White House Outlines ‘Made in America’ Executive Order Implementation
Agencies must designate a senior official to spearhead efforts to support domestic manufacturing.
The White House on Friday released a memo instructing agencies to designate a senior official to spearhead efforts to support domestic manufacturing.
President Biden issued an executive order on January 25 to push federal agencies to buy more products made in the United States, an effort that builds on current, related laws. The order directed the Federal Acquisition Regulatory Council to consider proposing rules to tighten up “Buy American” requirements within 180 days (by July 24), required the General Services Administration to create a public website for proposed waivers and justifications, and established a Made in America Office within the Office of Management and Budget to review any waivers issued that allow the purchase of goods from outside the United States.
“The [Made in America Office] will provide greater oversight of waivers from Made in America Laws, thus increasing consistency and public transparency of such waivers,” wrote Shalanda Young, OMB acting director. “This memorandum provides initial guidance to covered agencies regarding the [office’s] implementation of the executive order.”
By June 30, agencies must designate a senior accountable official to coordinate with the Made in America Office director “to implement a holistic approach” in carrying out the executive order, such as “by working to increase opportunities for U.S. manufacturing and reduce waivers,” said the memo. In April, Biden appointed Celeste Drake, most recently the executive in charge of government affairs at the Directors Guild of America, to lead the office.
The memo also outlines information agencies must include in their proposed waivers for review.
“The [Made in America office] is planning for a phased implementation of its receipt and review of agency waivers,” Young wrote. The initial phase will be for the 24 agencies subject to the Chief Financial Officers Act, which includes the Cabinet agencies and other major ones, such as the Environmental Protection Agency, GSA and NASA. “Further guidance will be developed with input from agencies and published by OMB as the phased-in implementation progresses.”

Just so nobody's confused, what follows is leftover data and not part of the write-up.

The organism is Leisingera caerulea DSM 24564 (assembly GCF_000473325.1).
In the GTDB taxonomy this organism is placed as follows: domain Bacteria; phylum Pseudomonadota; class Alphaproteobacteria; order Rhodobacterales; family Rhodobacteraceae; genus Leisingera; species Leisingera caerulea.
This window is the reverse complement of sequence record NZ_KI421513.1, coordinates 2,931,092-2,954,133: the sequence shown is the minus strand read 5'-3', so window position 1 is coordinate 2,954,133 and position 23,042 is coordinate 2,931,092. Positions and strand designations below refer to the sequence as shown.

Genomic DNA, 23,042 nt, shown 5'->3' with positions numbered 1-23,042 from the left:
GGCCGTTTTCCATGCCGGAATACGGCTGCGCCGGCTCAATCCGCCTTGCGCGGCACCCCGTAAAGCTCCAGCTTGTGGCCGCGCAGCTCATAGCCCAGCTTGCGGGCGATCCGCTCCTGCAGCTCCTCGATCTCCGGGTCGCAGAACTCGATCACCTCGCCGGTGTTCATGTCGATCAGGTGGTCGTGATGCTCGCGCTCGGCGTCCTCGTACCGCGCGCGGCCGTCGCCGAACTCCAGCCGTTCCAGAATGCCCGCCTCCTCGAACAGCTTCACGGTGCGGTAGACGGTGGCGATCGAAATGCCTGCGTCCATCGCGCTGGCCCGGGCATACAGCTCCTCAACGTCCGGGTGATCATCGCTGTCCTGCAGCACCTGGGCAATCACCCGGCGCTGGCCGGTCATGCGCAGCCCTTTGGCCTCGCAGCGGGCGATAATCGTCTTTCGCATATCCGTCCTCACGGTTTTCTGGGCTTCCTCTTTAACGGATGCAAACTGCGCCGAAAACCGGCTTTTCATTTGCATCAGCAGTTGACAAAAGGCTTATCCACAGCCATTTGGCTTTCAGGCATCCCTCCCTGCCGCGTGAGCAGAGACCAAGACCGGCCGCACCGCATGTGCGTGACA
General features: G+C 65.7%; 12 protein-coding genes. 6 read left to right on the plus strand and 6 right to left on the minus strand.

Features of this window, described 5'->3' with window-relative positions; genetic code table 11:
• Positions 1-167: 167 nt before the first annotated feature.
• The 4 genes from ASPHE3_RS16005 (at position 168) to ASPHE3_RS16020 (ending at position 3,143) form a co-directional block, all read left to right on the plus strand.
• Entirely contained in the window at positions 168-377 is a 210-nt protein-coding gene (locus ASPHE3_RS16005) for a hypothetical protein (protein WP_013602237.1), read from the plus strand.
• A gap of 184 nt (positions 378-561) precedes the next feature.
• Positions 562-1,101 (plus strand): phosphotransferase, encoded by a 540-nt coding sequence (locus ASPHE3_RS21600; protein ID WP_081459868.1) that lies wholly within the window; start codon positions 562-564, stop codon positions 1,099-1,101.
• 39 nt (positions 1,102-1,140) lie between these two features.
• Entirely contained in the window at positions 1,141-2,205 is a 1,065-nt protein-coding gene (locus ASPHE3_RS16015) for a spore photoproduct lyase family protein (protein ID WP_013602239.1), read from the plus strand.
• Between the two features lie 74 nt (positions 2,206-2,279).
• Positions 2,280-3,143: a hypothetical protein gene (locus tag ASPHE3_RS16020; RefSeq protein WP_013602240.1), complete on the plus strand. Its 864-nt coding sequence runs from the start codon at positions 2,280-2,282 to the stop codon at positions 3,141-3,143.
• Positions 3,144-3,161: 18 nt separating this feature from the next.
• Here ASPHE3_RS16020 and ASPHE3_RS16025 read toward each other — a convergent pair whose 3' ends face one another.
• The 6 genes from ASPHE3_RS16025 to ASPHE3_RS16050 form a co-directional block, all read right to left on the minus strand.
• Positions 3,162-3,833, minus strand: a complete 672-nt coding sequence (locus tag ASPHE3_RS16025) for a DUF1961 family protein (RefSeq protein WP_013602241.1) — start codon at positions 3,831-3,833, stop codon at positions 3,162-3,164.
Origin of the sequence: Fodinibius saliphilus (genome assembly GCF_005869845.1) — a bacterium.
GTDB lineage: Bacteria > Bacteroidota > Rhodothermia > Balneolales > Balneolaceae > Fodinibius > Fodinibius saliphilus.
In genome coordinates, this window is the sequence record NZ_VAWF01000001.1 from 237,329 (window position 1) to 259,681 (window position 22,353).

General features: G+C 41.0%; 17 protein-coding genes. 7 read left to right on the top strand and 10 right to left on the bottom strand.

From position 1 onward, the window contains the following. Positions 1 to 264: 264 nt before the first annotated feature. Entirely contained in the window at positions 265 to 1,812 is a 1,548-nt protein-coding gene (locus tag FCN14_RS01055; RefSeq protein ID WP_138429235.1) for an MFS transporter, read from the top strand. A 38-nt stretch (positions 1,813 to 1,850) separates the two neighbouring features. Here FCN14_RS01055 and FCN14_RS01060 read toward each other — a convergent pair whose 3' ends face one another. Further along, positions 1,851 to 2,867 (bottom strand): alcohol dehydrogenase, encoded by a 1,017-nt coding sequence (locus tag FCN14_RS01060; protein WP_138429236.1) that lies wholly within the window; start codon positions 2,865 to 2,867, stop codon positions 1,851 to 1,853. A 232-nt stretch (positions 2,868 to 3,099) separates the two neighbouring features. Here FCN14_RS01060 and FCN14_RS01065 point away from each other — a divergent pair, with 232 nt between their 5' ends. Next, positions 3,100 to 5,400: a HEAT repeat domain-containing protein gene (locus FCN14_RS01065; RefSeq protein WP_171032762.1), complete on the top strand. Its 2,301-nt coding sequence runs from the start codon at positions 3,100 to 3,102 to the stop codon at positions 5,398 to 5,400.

The reviews of most waivers are anticipated to take between three and seven business days and no more than 15 from the submission date. The Made in America Office “will work with agencies to develop a process and scope for waiver reviews that achieves the objectives of the executive order without unduly delaying agency decisions,” said Young.
By July 24, the designated officials for each agency must report on their use of Made in America laws and outline steps they plan to take to “strengthen and diversify existing domestic supplier bases and create new opportunities where there are gaps.”
Another reporting requirement is that semi-annually, starting January 23, 2022, agencies must provide updated reports on their efforts to boost domestic manufacturing and comply with Made in America laws.
The Made in American Office is going to work with GSA on developing a public website to showcase proposed and approved waivers. It is expected to be operational in early fiscal 2022.
“Increasing consistency and public transparency of these waivers will build confidence that Made in America laws are operating as intended while strengthening U.S. manufacturing capabilities, supporting good jobs and ensuring the future will be Made in America,” said Drake in a press release.
Upon the release of the guidance, Rep. Elissa Slotkin, D-Mich., tweeted, “this is a good day for American manufacturing.” She wrote to Biden shortly after he took office about strengthening Made in America requirements.
Prior to Biden’s inauguration, the Trump administration initiated a similar effort seeking to boost American preferences in government contracting.